Jul 22, 2022 4:30:00 PM / by PlantStar Team
Historically, managers tracked production run performance by jotting notes on Post-it notes. Spreadsheets monitored the status of supply chain materials. Logbooks recorded how often machines were serviced. Nowadays, suppliers have much more efficient ways to oversee their production line and data collection processes, and a key piece is their Manufacturing Execution Systems (MES).
Legacy solutions were limited because their cumbersome input and usage requirements limited visibility. Personnel only had a good view into how a production run was operating after it was completed. What they desired was a view during it. To deliver the latter, vendors had to create solutions that collect information as events take place, correlate it, and deliver the data information to a variety of devices. Such capabilities now exist.
Technical advances, such as cloud, the Internet of Things (IoT), data analytics, and artificial intelligence and machine learning, have come at a rapid pace recently. These new tools, the foundation for Industry 4.0 factories, empower manufacturers, so they dramatically improve manufacturing processes.
One more piece is needed: an MES. Suppliers must do more than generate performance information. The data has to be stored in a common place and have a standard format, so many systems and employees can leverage it. Manufacturers need to deploy MES software, like PlantStar, to perform that function. This enterprise system acts as a hub providing real-time production monitoring, synchronization, and analysis of plant equipment, supplies, and manufacturing personnel.
By combining MES with plant floor sensors, suppliers collect real-time data that can be leveraged to improve processes and make manufacturing operations more efficient. Vendors have been adding analytics, so employees correlate information and make changes that positively impact the manufacturing process. There are a number of benefits that come with increased visibility on the factory floor.
Visibility allows suppliers to track and trace goods from the supply chain to the factory floor to in-transit and finally to delivery. They gain a clear snapshot of global inventories no matter what stage of the journey they are on. Greater visibility empowers them to improve transit times, reduce errors, increase productivity, enhance quality control, and lower costs.
Historically, suppliers managed reactively, responding to supply chain and plant floor shortfalls after they arose. With today’s real-time data, they anticipate delays and take steps, like rerouting shipments, to ensure that such problems have a limited impact.
Nowadays, knowledge is power. Once you have access to supply chain and manufacturing data, you make decisions based on what’s happening in the moment rather than the past. The results improve the business in many potential areas, raise quality, lower defects, reduce waste, and maximize personnel productivity by improving scheduling and reducing labor costs.
Customer expectations continue to rise. With the new solutions, you provide clients with information, like real-time shipment data. With it, they make adjustments as needed. Real-time visibility provides insights into the manufacturing process. In addition, you identify problems quickly and easily, no matter where your cargo is in the system. Suppliers can also program their systems to generate alerts that provide transparency to the customer, so they better understand the status of their order.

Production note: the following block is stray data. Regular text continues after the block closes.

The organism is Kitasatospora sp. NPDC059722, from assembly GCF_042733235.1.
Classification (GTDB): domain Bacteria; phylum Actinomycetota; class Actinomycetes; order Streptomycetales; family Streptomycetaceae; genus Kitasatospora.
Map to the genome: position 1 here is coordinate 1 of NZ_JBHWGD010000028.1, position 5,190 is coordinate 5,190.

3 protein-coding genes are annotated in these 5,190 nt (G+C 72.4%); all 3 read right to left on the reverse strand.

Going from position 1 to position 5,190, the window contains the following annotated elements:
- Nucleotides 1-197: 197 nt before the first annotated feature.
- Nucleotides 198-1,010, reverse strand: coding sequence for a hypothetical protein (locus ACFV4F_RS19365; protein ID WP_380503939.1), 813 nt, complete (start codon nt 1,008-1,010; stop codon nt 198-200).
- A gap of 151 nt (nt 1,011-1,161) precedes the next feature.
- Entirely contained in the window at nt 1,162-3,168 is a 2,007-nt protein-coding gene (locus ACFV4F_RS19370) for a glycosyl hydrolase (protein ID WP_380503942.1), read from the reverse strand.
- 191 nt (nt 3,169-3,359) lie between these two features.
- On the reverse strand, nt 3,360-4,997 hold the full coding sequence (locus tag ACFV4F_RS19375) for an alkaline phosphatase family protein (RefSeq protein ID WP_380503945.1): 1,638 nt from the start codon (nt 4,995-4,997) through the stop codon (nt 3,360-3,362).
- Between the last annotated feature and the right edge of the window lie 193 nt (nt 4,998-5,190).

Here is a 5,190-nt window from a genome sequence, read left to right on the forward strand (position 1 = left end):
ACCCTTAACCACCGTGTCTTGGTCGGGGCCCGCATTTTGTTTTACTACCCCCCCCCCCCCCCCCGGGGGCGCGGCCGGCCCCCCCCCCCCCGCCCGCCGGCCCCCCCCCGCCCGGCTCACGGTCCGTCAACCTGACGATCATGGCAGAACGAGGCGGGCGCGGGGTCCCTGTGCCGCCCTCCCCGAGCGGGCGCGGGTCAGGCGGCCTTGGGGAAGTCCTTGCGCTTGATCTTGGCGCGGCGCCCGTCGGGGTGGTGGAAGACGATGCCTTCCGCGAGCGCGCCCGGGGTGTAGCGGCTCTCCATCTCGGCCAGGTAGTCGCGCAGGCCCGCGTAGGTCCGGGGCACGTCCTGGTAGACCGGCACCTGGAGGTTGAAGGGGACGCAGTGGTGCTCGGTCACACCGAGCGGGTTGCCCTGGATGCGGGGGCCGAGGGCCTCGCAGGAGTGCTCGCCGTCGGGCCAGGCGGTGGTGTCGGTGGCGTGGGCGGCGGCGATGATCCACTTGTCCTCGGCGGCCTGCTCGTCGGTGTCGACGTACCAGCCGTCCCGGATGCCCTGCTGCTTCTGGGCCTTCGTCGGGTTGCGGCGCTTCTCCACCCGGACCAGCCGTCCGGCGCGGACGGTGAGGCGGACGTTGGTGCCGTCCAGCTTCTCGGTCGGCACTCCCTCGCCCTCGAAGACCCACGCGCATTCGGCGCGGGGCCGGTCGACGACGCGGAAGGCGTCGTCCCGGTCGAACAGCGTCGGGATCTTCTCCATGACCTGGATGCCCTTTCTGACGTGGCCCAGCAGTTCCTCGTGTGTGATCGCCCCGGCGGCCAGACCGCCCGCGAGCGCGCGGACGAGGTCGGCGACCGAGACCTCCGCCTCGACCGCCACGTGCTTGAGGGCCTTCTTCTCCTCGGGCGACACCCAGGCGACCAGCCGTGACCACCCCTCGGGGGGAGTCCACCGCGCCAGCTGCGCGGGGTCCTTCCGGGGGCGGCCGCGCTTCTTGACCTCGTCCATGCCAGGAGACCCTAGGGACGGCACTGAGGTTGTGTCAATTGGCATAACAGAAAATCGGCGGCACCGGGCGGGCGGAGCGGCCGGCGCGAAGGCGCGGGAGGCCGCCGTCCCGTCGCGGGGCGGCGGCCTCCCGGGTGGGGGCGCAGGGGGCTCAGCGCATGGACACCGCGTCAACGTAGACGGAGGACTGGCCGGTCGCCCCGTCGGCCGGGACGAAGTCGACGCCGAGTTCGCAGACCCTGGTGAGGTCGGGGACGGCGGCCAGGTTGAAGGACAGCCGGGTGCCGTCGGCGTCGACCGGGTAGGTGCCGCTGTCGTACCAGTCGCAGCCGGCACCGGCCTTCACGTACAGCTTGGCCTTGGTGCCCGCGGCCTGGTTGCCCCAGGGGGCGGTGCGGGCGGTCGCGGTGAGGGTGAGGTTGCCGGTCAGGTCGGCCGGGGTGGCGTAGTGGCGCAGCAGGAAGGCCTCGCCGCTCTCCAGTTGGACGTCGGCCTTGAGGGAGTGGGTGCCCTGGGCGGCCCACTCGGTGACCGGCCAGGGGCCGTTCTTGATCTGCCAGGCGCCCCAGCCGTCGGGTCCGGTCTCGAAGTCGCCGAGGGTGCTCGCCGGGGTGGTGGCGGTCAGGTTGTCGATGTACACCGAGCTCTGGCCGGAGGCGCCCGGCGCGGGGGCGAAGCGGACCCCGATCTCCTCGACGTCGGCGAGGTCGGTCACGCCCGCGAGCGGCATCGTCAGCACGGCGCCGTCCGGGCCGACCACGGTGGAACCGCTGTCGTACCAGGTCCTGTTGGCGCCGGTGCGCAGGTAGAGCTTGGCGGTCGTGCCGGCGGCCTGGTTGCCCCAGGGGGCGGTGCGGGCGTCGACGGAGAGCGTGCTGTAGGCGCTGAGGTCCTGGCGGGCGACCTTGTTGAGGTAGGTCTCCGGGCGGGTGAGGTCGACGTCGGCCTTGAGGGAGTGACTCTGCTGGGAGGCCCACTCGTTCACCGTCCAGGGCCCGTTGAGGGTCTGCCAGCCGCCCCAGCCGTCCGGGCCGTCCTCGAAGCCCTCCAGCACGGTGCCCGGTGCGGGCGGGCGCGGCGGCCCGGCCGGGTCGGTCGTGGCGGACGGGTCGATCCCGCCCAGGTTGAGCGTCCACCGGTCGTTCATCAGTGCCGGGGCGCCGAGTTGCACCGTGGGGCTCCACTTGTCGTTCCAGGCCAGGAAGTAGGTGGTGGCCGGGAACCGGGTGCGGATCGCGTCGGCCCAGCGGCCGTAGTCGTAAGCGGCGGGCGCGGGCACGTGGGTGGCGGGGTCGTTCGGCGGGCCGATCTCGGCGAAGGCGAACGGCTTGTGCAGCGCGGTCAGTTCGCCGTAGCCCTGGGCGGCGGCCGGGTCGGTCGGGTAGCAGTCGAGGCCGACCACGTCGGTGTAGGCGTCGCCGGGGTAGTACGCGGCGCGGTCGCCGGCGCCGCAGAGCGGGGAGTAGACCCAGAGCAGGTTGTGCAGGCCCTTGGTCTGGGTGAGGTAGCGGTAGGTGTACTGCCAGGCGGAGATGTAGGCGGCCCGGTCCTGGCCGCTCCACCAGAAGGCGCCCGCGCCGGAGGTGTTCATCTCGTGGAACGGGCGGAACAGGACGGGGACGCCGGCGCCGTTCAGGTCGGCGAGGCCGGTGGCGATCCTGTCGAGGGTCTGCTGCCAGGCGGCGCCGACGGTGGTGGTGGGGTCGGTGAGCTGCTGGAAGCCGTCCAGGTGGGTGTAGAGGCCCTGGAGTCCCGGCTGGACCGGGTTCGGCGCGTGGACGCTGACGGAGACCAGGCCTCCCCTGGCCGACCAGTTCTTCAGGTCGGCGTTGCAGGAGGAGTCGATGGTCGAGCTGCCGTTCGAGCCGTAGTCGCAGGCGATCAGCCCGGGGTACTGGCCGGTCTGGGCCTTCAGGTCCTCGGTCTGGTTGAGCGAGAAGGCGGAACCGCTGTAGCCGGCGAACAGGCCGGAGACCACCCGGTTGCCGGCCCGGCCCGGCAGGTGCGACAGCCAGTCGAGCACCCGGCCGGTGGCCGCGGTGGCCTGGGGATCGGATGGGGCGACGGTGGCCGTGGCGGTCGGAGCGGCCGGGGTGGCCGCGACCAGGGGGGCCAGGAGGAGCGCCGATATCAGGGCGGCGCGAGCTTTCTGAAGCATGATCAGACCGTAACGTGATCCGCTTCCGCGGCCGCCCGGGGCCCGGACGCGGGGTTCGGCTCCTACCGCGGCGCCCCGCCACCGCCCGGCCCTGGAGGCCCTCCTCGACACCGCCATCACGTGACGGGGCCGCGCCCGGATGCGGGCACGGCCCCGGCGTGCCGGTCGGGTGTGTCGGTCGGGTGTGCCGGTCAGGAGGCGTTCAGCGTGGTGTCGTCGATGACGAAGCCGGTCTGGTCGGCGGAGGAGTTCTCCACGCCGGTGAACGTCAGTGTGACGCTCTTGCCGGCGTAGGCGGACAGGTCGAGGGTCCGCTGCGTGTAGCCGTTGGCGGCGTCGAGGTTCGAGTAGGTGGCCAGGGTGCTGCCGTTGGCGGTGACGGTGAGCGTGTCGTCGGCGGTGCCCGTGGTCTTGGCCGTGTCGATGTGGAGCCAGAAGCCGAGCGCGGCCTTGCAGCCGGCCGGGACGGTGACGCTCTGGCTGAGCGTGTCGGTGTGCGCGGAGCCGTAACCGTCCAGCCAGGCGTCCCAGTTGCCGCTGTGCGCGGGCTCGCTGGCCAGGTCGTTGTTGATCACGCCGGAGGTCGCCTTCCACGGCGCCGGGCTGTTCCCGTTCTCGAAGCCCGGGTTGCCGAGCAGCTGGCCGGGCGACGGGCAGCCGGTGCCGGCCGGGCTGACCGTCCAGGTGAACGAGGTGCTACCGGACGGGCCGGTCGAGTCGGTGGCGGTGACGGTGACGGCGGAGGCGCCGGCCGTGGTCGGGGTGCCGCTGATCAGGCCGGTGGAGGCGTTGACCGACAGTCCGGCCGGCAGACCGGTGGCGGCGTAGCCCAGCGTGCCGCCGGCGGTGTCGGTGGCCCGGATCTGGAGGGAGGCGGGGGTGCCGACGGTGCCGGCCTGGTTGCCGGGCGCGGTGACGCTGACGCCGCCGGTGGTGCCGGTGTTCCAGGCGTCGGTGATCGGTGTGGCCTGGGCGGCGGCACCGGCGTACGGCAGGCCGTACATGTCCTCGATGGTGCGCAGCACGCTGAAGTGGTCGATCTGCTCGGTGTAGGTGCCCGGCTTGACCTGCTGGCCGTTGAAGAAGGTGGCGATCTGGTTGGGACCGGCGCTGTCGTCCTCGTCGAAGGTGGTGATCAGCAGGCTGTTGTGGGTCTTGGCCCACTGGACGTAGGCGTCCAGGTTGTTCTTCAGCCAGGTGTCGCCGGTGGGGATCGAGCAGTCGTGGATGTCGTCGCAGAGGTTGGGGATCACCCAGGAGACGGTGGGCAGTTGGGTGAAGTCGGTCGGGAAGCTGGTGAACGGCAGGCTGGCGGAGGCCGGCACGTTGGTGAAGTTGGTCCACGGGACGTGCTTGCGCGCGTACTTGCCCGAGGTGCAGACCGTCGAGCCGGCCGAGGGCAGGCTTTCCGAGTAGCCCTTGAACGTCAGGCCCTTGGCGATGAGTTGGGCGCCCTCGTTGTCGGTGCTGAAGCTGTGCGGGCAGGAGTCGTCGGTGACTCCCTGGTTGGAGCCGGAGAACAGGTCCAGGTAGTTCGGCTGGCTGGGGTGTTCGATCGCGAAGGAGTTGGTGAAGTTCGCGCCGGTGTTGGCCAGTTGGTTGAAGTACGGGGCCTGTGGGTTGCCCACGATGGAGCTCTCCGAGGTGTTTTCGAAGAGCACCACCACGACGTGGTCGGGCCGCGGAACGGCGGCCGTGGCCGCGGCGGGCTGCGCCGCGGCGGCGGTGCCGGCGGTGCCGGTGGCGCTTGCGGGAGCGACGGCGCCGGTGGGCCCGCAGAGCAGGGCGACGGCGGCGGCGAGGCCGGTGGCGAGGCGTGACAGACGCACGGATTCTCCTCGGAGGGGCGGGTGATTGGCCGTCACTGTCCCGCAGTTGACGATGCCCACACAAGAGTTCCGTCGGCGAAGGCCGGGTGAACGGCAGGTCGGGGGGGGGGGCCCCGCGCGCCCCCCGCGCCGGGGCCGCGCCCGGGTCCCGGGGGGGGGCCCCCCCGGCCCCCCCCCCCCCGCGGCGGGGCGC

To manage the variability of supply and demand, many companies add inventory buffers for procured materials, intermediates, and finished goods. Typically, they determine inventory requirements by applying rules of thumb unsupported by data and statistics. Because they lack real insight into material variability, companies are unwilling to reduce inventory levels, or sometimes, they pursue only superficial reductions. Supply chain and manufacturing performance data provide them with the ability to calculate their true inventory needs. Having a solid understanding of fluctuations empowers them to make deep inventory reductions and generate more working capital.
IoT-enabled quality control systems provide real-time visibility and monitoring of production processes. These systems detect issues early on and provide information to personnel so that they can take corrective action. This is a significant improvement over traditional quality control methods, which often relied on manual inspection of finished products. With IoT, quality control can be built into the production process itself, resulting in better quality control and fewer defective products.
For instance, replacing manual inspection business models with AI-powered visual insights results in process improvements reduces manufacturing errors, and saves money and time. With a minimal investment, quality control personnel connect their smartphone to the cloud, so they monitor the manufacturing production line from virtually anywhere. By applying machine learning algorithms, manufacturers detect errors immediately, rather than at later stages when such repair work is more expensive.
For decades, suppliers struggled to manage the manufacturing process proactively. They were constantly behind where they wanted to be. Today's technology, and the emergence of Industry 4.0 facilities, change that storyline. Technology now delivers real-time data, so they gain visibility into what is happening in the supply chain, on the production line, and with their shipments. Therefore, they are able to take steps to minimize problems and maximize efficiencies and compete more effectively in today’s highly volatile manufacturing industry sector.
Topics: mes solutions